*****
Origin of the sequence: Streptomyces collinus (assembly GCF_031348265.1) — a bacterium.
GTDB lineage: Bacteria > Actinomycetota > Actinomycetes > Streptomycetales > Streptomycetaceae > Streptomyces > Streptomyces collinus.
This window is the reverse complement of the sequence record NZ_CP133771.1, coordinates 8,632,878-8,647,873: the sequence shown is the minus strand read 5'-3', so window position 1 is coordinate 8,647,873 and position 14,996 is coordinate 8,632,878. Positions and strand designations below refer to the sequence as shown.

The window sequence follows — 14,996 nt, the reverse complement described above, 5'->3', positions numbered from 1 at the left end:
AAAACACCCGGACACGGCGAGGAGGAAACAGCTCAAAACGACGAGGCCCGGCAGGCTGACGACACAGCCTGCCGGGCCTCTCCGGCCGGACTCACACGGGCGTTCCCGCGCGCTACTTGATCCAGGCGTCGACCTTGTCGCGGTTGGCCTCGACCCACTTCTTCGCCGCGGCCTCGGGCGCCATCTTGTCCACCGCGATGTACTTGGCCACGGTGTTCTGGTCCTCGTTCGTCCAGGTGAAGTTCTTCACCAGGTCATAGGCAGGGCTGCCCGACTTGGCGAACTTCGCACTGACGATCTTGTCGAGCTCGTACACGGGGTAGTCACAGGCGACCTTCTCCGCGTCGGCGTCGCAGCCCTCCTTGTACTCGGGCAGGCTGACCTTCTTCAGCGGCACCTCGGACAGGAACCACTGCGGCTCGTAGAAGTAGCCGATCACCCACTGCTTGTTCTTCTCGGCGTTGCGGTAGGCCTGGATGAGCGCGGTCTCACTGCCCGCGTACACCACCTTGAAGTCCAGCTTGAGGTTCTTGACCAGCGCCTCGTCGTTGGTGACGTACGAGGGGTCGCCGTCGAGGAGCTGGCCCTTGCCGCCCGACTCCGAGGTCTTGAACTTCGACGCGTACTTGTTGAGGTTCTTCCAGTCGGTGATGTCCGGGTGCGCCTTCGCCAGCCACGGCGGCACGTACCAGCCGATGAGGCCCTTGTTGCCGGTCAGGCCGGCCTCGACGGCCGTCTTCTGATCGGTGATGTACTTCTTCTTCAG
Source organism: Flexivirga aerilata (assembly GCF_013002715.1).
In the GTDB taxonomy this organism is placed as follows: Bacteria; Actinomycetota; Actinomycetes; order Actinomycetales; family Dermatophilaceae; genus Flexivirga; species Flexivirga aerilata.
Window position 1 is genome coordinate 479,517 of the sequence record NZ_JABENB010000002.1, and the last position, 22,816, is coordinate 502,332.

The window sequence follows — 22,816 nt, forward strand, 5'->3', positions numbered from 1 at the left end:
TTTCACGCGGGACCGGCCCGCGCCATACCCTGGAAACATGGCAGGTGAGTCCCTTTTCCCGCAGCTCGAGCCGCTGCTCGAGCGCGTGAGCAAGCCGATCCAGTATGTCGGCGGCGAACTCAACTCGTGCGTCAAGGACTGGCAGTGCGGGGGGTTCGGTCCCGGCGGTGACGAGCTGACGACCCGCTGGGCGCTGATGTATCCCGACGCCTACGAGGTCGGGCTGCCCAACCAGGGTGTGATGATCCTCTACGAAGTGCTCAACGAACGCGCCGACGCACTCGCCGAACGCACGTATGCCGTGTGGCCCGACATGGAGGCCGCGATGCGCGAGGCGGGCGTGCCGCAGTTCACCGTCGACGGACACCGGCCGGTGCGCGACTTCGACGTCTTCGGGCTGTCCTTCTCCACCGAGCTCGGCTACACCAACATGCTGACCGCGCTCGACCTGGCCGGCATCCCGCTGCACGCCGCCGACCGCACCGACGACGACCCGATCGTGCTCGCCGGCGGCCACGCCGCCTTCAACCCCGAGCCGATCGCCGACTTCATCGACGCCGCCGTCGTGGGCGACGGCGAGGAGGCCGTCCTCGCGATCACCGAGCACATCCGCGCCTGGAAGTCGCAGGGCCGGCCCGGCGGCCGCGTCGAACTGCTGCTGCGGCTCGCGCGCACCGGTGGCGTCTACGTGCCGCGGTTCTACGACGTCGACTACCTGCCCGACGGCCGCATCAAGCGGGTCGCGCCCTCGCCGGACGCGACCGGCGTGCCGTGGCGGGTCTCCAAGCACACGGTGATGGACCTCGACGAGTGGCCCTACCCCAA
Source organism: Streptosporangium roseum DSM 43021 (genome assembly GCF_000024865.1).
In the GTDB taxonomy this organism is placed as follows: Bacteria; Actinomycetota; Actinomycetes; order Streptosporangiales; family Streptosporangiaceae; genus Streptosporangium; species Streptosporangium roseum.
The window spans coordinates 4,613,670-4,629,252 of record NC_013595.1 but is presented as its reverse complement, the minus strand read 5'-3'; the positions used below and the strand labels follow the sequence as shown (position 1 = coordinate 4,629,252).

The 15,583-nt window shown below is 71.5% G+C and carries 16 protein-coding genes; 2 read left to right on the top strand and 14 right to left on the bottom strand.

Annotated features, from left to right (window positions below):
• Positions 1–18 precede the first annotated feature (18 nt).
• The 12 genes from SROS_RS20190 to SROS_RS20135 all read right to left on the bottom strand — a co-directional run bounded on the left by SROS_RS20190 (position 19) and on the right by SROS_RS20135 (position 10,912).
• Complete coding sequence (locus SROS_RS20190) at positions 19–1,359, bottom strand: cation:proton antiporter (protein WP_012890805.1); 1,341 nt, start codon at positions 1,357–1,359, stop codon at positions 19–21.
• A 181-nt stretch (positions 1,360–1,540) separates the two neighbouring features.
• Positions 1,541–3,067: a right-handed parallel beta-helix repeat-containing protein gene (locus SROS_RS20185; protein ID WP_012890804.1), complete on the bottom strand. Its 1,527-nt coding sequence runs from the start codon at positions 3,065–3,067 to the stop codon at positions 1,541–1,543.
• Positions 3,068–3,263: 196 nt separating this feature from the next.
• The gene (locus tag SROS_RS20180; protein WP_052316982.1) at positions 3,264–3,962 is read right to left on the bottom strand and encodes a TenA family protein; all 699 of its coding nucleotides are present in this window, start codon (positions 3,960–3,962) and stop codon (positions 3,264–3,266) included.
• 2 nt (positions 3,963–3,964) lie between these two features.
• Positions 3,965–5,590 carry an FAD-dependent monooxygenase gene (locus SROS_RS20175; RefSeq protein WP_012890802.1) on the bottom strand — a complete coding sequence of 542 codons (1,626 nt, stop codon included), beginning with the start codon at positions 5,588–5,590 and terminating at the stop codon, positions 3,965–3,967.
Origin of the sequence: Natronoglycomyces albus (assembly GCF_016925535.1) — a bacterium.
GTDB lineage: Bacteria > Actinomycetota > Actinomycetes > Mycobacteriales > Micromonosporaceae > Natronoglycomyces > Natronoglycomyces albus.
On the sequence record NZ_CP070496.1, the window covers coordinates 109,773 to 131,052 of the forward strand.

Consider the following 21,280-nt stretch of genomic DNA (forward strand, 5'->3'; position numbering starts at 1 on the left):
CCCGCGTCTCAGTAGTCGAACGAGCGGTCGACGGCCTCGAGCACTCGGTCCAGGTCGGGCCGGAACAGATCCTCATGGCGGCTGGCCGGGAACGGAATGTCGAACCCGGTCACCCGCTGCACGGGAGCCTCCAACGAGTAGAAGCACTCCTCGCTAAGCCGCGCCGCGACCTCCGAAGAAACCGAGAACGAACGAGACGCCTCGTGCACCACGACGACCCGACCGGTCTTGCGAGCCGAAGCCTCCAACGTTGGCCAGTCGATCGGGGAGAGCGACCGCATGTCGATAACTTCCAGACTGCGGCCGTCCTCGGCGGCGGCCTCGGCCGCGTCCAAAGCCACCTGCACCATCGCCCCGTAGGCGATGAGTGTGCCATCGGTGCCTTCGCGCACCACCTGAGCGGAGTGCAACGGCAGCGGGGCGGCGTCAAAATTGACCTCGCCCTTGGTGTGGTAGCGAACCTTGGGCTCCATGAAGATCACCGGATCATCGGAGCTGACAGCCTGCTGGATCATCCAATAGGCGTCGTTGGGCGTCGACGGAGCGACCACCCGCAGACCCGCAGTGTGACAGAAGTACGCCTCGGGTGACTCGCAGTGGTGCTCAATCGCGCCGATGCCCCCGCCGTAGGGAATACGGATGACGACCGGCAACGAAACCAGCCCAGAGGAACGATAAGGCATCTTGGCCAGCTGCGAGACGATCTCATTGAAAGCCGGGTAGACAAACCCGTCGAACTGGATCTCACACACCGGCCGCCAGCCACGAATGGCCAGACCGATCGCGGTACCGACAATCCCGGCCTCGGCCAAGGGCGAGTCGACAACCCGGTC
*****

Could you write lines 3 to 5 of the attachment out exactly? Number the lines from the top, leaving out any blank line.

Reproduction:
This window is the reverse complement of the sequence record NZ_CP133771.1, coordinates 8,632,878-8,647,873: the sequence shown is the minus strand read 5'-3', so window position 1 is coordinate 8,647,873 and position 14,996 is coordinate 8,632,878. Positions and strand designations below refer to the sequence as shown.

The window sequence follows — 14,996 nt, the reverse complement described above, 5'->3', positions numbered from 1 at the left end:
AAAACACCCGGACACGGCGAGGAGGAAACAGCTCAAAACGACGAGGCCCGGCAGGCTGACGACACAGCCTGCCGGGCCTCTCCGGCCGGACTCACACGGGCGTTCCCGCGCGCTACTTGATCCAGGCGTCGACCTTGTCGCGGTTGGCCTCGACCCACTTCTTCGCCGCGGCCTCGGGCGCCATCTTGTCCACCGCGATGTACTTGGCCACGGTGTTCTGGTCCTCGTTCGTCCAGGTGAAGTTCTTCACCAGGTCATAGGCAGGGCTGCCCGACTTGGCGAACTTCGCACTGACGATCTTGTCGAGCTCGTACACGGGGTAGTCACAGGCGACCTTCTCCGCGTCGGCGTCGCAGCCCTCCTTGTACTCGGGCAGGCTGACCTTCTTCAGCGGCACCTCGGACAGGAACCACTGCGGCTCGTAGAAGTAGCCGATCACCCACTGCTTGTTCTTCTCGGCGTTGCGGTAGGCCTGGATGAGCGCGGTCTCACTGCCCGCGTACACCACCTTGAAGTCCAGCTTGAGGTTCTTGACCAGCGCCTCGTCGTTGGTGACGTACGAGGGGTCGCCGTCGAGGAGCTGGCCCTTGCCGCCCGACTCCGAGGTCTTGAACTTCGACGCGTACTTGTTGAGGTTCTTCCAGTCGGTGATGTCCGGGTGCGCCTTCGCCAGCCACGGCGGCACGTACCAGCCGATGAGGCCCTTGTTGCCGGTCAGGCCGGCCTCGACGGCCGTCTTCTGATCGGTGATGTACTTCTTCTTCAG